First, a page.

Anger as Apple axes China anti-firewall app

OpenDoor on Facebook OpenDoor's app helps users bypass firewalls to access restricted web sites

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Chinese web users have criticised Apple after the company pulled an iPhone app which enabled users to bypass firewalls and access restricted internet sites.

The developers of the free app, OpenDoor, reportedly wrote to Apple protesting against the move.

China blocks users from accessing many websites and strictly polices internet access and censors web users.

The BBC contacted Apple for its response to the report and has yet to receive a reply.

Apple asks iPhone app developers to ensure that their apps "comply with all legal requirements in any location where they are made available to users".

It says that "developers have an obligation to understand and conform to all local laws".

But Zhou Shuguang, a prominent Chinese blogger and citizen journalist, told US-based Radio Free Asia that Apple had taken away one of the tools which internet users in China relied on to circumvent the country's great firewall.

Chinese internet users were disappointed by the move by Apple.

One said: "It was so bad that this was taken away. I can't now jump over the firewall."

Another user wrote: "Apple is determined to have a share of the huge cake which is the Chinese internet market. Without strict self-censorship, it cannot enter the Chinese market."

Many Chinese social media users have only just become aware that the app has been unavailable since July.

The developers of OpenDoor - who wish to remain anonymous - told Radio Netherlands that Apple removed the app because it "includes content that is illegal in China".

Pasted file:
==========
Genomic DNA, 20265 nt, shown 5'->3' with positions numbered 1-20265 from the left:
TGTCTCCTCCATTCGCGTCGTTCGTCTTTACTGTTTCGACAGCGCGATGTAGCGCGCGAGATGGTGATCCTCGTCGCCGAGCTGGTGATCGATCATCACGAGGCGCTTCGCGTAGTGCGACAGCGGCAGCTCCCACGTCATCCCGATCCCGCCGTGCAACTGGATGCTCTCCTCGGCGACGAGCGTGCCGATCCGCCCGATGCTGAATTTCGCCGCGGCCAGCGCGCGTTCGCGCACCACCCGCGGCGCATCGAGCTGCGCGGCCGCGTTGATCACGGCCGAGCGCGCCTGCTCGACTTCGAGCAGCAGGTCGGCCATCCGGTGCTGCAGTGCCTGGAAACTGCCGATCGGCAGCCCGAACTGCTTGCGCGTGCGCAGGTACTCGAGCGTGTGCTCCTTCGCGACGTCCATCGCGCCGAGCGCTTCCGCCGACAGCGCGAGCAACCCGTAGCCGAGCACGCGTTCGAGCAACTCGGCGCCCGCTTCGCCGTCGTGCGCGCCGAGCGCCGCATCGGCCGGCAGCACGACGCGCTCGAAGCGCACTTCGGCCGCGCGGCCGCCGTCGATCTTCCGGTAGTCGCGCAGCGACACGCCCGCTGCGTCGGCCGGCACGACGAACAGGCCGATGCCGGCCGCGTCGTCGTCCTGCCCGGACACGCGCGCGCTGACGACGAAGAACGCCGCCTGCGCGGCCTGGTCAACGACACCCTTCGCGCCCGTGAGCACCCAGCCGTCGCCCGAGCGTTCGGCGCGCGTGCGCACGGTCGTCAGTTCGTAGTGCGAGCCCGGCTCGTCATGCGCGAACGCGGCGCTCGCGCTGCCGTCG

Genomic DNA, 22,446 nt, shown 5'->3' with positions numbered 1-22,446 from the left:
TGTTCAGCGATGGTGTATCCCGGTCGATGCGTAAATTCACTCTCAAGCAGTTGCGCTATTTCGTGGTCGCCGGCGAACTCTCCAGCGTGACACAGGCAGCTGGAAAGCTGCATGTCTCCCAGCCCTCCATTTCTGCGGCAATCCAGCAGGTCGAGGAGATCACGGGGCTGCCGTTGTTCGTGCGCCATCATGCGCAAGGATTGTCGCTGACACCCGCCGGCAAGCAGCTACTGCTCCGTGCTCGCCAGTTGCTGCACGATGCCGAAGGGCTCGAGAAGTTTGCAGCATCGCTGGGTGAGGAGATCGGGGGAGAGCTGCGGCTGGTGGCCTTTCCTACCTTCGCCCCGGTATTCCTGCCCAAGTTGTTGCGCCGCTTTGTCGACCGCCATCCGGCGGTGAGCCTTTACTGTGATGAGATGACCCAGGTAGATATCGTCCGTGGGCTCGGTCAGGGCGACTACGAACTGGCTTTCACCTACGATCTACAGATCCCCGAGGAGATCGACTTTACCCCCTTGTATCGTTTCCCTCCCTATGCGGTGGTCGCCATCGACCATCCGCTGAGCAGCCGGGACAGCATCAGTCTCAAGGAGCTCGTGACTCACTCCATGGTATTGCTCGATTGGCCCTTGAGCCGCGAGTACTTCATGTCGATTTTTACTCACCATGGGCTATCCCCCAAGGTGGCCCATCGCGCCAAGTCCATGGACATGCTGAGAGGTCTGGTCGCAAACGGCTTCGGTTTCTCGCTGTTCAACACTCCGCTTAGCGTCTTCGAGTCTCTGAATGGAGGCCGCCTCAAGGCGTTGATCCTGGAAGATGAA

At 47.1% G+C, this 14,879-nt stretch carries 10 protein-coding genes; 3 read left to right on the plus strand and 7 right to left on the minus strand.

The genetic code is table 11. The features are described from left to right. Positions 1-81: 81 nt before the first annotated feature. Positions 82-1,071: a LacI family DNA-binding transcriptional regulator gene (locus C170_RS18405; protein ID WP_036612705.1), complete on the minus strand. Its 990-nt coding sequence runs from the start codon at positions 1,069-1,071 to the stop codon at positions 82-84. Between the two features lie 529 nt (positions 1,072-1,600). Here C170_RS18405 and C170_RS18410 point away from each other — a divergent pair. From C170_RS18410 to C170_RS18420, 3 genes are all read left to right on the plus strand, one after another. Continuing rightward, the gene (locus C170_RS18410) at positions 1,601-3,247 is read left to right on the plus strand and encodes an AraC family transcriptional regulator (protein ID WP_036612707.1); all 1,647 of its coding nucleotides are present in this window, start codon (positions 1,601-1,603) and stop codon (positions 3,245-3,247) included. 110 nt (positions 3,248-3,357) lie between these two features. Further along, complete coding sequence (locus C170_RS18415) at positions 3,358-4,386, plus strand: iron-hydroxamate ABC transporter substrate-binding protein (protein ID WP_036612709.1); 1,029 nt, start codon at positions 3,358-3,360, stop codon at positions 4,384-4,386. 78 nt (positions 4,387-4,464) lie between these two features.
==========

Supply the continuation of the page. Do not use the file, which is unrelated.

A woman holds her iPhone 4 in Hangzou, China 13 January 2012 Apple says developers must conform to local laws

The station reported that the email from OpenDoor to Apple said the removal of the app was inconsistent.

"It is unclear to us how a simple browser app could include illegal contents, since it's the user's own choosing of what websites to view," the email says.

"Using the same definition, wouldn't all browser apps, including Apple's own Safari and Google's Chrome, include illegal contents?"

OpenDoor is not the first app to have been removed from Apple's App Store in China.

It has previously removed a news app by a US-based television broadcaster founded by the outlawed Falun Gong group.

Another app, which enables users to access books banned in China, was also withdrawn.

China has 591 million internet users, according to the latest official figures from China Internet Network Information Centre.

Among them, 464 million accessed the net via smart phones or other wireless devices.

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